Tonner on TV

Tonner's Captain Jack, Redressed

The Tonner Doll Company might not be as big as Mattel or Madame Alexander, but don’t underestimate just how far-reaching their customer base is.

Many long-time Tonner collectors lament about how the company has changed their focus away from fashion dolls and I can understand the frustration. My own interest in TDC originates back in ’99 when I saw advertisements foreshadowing the coming of their first fashion doll, Tyler Wentworth. She was Tonner’s more modern answer to Gene Marshall, whom I already collected, but did not fully connect with. I received my first Tyler immediately upon her release and a long-lasting love affair for Tonner fashion dolls ensued. As a result, I will forever think of Tyler and friends when I hear the name “Tonner.”

Mass Appeal

The truth is that character dolls appeal to a much wider audience and have really brought the Tonner Doll Company much more attention and success than their fashion doll line alone probably ever could. This is particularly the case with their celebrity dolls. I myself really like some of their celebrity dolls, but others, not so much. In fact, I’m downright angry at what they’ve done to some of their vinyl celebrities. It’s really a pity that the quality of their celebrity likenesses is so profoundly inconsistent from doll to doll.

johnny

The Golden Compass series from years back is a good representation of just how much of a crap shoot it can be with a Tonner celebrity sculpt. The Lord Asriel at Oxford doll was quite a good likeness of Daniel Craig and a great example of just how well executed a Tonner celebrity doll can be. In the very same collection, however, the Mrs. Coulter dolls didn’t really capture Nicole Kidman at all. It was a huge disappointment for me and I never purchased one, despite being a big Nicole Kidman fan.

So while it’s doubtful we’ll ever see Tyler Wentworth make it to the big screen like Barbie in Toy Story, I probably wasn’t as surprised as I could’ve been to catch a glimpse of a celebrity Tonner doll on TV a while back…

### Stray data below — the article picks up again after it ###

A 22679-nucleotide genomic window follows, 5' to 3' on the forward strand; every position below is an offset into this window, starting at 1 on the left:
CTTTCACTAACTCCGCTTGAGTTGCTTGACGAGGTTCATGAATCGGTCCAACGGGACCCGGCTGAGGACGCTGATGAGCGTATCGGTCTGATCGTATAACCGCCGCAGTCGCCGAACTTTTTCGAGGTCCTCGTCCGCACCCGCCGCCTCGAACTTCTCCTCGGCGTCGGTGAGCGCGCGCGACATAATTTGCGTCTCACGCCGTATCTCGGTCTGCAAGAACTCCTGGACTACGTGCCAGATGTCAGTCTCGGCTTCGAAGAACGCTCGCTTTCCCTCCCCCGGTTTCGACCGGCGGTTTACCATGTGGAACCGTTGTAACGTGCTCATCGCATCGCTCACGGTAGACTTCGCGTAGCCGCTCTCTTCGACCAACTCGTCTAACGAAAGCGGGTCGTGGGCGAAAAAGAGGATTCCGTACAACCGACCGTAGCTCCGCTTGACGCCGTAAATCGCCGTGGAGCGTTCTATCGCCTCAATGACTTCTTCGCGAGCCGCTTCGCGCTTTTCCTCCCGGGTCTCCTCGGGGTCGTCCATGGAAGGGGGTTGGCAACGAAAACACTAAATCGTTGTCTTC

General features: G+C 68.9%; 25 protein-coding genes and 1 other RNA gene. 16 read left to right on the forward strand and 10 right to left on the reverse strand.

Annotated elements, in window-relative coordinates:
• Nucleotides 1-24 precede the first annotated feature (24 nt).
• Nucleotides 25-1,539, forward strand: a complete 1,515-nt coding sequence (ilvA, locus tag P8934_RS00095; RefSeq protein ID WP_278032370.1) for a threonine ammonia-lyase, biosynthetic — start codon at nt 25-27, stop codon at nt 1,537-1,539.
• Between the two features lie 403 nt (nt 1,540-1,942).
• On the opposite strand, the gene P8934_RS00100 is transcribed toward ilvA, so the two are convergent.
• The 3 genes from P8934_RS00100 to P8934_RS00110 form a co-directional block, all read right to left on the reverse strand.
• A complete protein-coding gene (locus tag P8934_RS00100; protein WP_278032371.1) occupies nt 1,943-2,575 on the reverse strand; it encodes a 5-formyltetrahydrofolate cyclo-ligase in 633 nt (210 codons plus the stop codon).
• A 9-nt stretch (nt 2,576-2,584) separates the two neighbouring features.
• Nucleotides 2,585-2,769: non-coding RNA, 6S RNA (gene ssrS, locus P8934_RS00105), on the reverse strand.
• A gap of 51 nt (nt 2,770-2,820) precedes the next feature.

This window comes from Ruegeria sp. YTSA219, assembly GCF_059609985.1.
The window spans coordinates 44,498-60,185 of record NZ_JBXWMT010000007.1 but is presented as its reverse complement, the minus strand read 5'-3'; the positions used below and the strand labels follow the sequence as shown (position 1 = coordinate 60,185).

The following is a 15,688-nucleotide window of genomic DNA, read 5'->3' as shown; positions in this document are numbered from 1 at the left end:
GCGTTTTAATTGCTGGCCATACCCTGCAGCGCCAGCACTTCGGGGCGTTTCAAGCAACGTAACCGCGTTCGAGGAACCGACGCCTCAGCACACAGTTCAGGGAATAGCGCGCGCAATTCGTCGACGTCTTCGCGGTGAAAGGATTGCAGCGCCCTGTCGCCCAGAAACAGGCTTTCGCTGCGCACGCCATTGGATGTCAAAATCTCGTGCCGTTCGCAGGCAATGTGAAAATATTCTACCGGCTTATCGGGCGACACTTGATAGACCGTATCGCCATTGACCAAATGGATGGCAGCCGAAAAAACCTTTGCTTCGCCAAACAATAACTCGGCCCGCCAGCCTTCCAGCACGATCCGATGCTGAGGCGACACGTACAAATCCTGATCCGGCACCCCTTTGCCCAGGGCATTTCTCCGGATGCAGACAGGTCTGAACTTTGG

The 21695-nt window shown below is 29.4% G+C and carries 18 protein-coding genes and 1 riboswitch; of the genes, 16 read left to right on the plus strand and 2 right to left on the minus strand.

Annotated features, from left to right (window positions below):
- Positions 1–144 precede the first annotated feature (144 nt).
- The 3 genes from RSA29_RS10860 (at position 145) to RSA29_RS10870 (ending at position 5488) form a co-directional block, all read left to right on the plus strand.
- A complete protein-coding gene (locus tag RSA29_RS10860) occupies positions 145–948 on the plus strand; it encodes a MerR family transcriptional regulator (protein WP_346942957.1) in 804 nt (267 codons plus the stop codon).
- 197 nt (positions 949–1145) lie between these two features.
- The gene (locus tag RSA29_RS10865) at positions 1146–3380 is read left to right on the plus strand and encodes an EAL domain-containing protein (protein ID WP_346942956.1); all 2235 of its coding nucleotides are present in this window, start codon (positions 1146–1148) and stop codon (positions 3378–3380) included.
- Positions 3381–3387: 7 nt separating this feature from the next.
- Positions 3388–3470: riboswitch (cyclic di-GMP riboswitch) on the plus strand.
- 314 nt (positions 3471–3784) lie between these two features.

Pizza Order

I am flipping through channels, looking for something to serve as background noise while I wash the dinner dishes. Although I really like stand-up comics like Amy Schumer, Louis K and Bill Burr, I don’t usually stop on the Comedy Channel, but why not? Tonight I’m in the mood for funny so I pause for a long moment to watch and within a few seconds, a close-up shot of Tonner’s Arwen from Lord of the Rings pops up on screen. My doll radar suddenly activates and my back snaps straight in attention, my head cocks to one side, and I squint at the TV in momentary disbelief. Since I actually watch TV on my computer, I move browser windows around to make sure it was the TV I was looking at and not some doll board.

It is indeed TV that I am watching: a show called “Key & Peele” that I’ve never seen before. More precisely it’s one of the show’s parody skits in which an overweight, socially awkward couch potato orders pizza delivery over the phone. He is apparently a doll and figurine aficionado and the scene takes place in the living room where he is surrounded by his collection. As he is on the phone with the delivery guy, he begins talking to the dolls as if they are real people, calling them by their names and asking them what else they might want to order.

“My God!” I think, “Is this what the rest of the population thinks of doll collectors?” The thought makes me shudder, but having had dolls all my life, I’m actually pretty cognizant of the stigma associated with collecting dolls as an adult.

I found the skit on Comedy Central’s website so am posting it here for those who’d like to see it. Arwen pops up at the 2:23 mark.

More “Key & Peele” skits can be found at Comedy Central. Their “Retired Military Specialist” had me rolling!

What is your favorite Tonner celebrity doll? How do you feel about “Key & Peele’s” depiction of doll collectors?